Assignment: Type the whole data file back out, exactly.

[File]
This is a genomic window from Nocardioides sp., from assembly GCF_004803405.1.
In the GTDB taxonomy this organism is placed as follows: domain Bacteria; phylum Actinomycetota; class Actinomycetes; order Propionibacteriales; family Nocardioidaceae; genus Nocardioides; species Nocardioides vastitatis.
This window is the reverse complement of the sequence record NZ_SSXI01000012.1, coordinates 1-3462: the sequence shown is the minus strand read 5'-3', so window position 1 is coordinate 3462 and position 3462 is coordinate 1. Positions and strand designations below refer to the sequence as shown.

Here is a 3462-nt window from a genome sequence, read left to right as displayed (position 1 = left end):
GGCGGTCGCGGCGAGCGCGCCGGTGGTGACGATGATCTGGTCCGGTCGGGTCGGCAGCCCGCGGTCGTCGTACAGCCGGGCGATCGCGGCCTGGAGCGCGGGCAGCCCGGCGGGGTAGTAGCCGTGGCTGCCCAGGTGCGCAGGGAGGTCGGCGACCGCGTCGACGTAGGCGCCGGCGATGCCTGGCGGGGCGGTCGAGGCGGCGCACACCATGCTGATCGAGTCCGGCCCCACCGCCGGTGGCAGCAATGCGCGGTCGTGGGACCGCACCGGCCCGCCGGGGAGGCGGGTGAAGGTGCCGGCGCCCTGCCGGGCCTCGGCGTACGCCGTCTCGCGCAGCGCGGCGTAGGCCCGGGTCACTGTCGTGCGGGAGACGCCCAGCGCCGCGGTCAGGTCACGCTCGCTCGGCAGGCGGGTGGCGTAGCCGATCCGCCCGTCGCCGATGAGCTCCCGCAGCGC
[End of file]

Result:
This is a genomic window from Nocardioides sp., from assembly GCF_004803405.1.
In the GTDB taxonomy this organism is placed as follows: domain Bacteria; phylum Actinomycetota; class Actinomycetes; order Propionibacteriales; family Nocardioidaceae; genus Nocardioides; species Nocardioides vastitatis.
This window is the reverse complement of the sequence record NZ_SSXI01000012.1, coordinates 1-3462: the sequence shown is the minus strand read 5'-3', so window position 1 is coordinate 3462 and position 3462 is coordinate 1. Positions and strand designations below refer to the sequence as shown.

Here is a 3462-nt window from a genome sequence, read left to right as displayed (position 1 = left end):
GGCGGTCGCGGCGAGCGCGCCGGTGGTGACGATGATCTGGTCCGGTCGGGTCGGCAGCCCGCGGTCGTCGTACAGCCGGGCGATCGCGGCCTGGAGCGCGGGCAGCCCGGCGGGGTAGTAGCCGTGGCTGCCCAGGTGCGCAGGGAGGTCGGCGACCGCGTCGACGTAGGCGCCGGCGATGCCTGGCGGGGCGGTCGAGGCGGCGCACACCATGCTGATCGAGTCCGGCCCCACCGCCGGTGGCAGCAATGCGCGGTCGTGGGACCGCACCGGCCCGCCGGGGAGGCGGGTGAAGGTGCCGGCGCCCTGCCGGGCCTCGGCGTACGCCGTCTCGCGCAGCGCGGCGTAGGCCCGGGTCACTGTCGTGCGGGAGACGCCCAGCGCCGCGGTCAGGTCACGCTCGCTCGGCAGGCGGGTGGCGTAGCCGATCCGCCCGTCGCCGATGAGCTCCCGCAGCGC